2nd charge bridging loans explained
This section explains what second charge bridging loans are and how they work. Read on to find out more.
What is a second charge bridging loan?
A second charge bridging loan is a short-term lending product which is secured against a property that already has a mortgage outstanding.
Second charge refers to the fact that the lenders charge over the security property ranks behind the main mortgage lender and has second priority.
When would you use a second charge bridging loan?
If you’re looking to raise funds to do a loft conversion, extension, or other improvements to your property and already have a mortgage outstanding, this would enable you to raise the required funds. As your main mortgage is not being repaid, the early repayment charges would not be paid, meaning a significant saving.
Once the works are complete, a refinance onto a secured loan would be possible, moving the debt to a lower interest rate.
Alternatively, second charge bridging is often used to raise funds to repay debts or arrears prior to the sale of a property.
Are there any other uses for second charge bridging finance?
Each loan is different and there are a number of uses for these loans. The most common are:
You’re looking to raise funds but can’t remortgage as you are still in your early repayment charge period and would incur penalties for doing so.
You’re looking to raise funds to refurbish your property before you sell.
A business transaction has come up which would generate a profit and funds are required to move quickly.
Urgent funding is needed for an unrelated issue such as paying probate or inheritance tax costs.
We can offer this type of funding for almost any purpose. If you’re unsure whether your requirement would be suitable, our team are available to talk through your requirements and we’ll let you know whether you’d qualify immediately.
What are the benefits of a second charge bridge?
These loans allow you to raise funds quickly, while benefitting from flexible lending criteria. This can be done without the need to repay your existing mortgage lender, which can often mean money saved on early repayment charges.
These loans may be available where your existing mortgage lender is not comfortable lending. This is because income details are not required where the exit strategy is sale of the property. Of course, this type of lending is a short-term option and should only be considered where a solid exit strategy is in place.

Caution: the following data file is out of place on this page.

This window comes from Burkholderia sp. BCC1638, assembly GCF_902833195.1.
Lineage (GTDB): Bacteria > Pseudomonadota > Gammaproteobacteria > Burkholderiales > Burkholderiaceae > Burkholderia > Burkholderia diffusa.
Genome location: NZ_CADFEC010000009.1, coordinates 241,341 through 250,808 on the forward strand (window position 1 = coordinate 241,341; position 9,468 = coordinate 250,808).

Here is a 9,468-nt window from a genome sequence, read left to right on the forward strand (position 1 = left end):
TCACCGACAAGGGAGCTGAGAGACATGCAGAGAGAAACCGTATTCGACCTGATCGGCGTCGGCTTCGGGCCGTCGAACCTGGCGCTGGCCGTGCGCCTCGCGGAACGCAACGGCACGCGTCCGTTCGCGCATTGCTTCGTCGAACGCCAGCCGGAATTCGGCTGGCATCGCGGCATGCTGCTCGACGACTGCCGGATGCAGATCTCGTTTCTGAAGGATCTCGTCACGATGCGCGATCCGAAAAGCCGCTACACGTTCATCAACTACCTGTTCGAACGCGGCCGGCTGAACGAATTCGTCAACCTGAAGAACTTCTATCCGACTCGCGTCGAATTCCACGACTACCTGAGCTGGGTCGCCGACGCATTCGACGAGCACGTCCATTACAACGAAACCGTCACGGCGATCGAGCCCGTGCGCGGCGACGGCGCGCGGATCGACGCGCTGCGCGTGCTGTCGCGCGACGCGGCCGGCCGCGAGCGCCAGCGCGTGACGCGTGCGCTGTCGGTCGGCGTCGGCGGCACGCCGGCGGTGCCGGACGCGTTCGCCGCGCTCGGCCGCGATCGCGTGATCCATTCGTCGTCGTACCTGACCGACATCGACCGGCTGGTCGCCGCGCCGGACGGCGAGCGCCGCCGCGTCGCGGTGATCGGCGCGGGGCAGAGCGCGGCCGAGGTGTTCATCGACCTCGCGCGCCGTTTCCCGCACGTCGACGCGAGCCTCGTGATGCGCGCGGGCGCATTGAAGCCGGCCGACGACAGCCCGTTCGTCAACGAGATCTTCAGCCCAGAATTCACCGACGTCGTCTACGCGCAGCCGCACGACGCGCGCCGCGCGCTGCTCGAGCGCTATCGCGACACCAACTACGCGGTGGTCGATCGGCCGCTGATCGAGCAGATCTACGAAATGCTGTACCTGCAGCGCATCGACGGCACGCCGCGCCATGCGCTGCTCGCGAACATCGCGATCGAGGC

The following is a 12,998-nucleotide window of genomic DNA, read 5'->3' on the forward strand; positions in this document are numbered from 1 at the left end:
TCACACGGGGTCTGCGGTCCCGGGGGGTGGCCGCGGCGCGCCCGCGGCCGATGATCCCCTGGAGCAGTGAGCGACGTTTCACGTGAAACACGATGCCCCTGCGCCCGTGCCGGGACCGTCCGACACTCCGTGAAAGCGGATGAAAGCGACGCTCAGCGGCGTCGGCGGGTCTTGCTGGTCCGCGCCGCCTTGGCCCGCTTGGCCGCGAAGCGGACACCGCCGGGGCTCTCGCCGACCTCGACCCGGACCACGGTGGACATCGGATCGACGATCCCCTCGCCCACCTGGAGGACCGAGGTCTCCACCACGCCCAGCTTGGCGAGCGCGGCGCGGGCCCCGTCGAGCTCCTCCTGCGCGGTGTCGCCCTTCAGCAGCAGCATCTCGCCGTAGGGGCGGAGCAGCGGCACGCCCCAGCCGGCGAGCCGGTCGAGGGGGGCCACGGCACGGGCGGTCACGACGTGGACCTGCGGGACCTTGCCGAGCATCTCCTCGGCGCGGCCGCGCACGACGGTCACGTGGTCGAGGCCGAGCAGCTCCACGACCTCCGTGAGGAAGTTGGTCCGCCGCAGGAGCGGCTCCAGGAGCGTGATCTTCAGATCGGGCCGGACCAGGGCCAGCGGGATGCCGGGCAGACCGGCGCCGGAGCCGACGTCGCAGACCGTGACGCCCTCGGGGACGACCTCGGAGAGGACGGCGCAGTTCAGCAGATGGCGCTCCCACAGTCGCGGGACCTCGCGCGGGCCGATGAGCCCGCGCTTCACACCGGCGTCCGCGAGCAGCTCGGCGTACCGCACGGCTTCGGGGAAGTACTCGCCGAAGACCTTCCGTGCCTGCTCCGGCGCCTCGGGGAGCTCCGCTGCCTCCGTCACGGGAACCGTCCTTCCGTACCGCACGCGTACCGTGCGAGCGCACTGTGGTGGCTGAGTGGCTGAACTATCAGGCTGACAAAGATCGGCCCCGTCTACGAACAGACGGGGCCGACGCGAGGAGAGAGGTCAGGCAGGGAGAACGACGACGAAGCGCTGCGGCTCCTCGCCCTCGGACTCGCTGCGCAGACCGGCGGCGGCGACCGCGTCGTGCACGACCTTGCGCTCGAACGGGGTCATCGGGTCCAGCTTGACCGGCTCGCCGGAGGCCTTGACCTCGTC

Key product features
|Max LTV||Up to 70%|
|Interest rate||From 0.69% per month|
|Charge types||2nd & 3rd considered – full charge or equitable|
|Term||1-24 months (maximum 12 months for regulated loans)|
|Interest type||Added to the loan, deducted or serviced|
|Completion timescale||5 days – 3 weeks|
- Residential, commercial property or land acceptable
- Available to individuals, partnerships, LLPs, Ltd companies, offshore companies, foreign nationals and pension funds
- Minimum applicant age 18 years – no maximum age
- Available in England, Scotland, Wales and Northern Ireland
- Adverse credit accepted (on a case by case basis)
- Loans from £25,000 with no maximum loan size
Second charge bridging loan criteria
This section covers the key criteria that you must meet in order to qualify for a second charge bridging loan.
Who can take out a 2nd charge bridging loan?
We’re happy to offer loans to individuals, partnerships, LLPs, Ltd companies, pensions, offshore companies and trusts.
How long can second charge bridging finance loans be taken out for?
How much can I borrow?
Find out how second charge bridge loan sizes are decided, including minimum and maximum loan sizes and loan to value.
What are the minimum and maximum loan sizes for second charge bridging loans?
Second charge bridging loan sizes start from £25,000 with no strict maximum loan.
What is the maximum loan to value for a second charge bridging loan?
We can offer a maximum LTV of 70% for second charge applications, subject to your exit strategy being acceptable.
How do lenders assess 2nd charge bridging finance applications?
The key considerations when lenders are assessing your application is the loan to value (LTV) and the security offered.
Where the LTV is low and the security is strong, the application process tends to be far simpler. This is because the loan is considered to be lower risk for the lender.
They will then assess the property using a valuation report, produced by a chartered surveyor.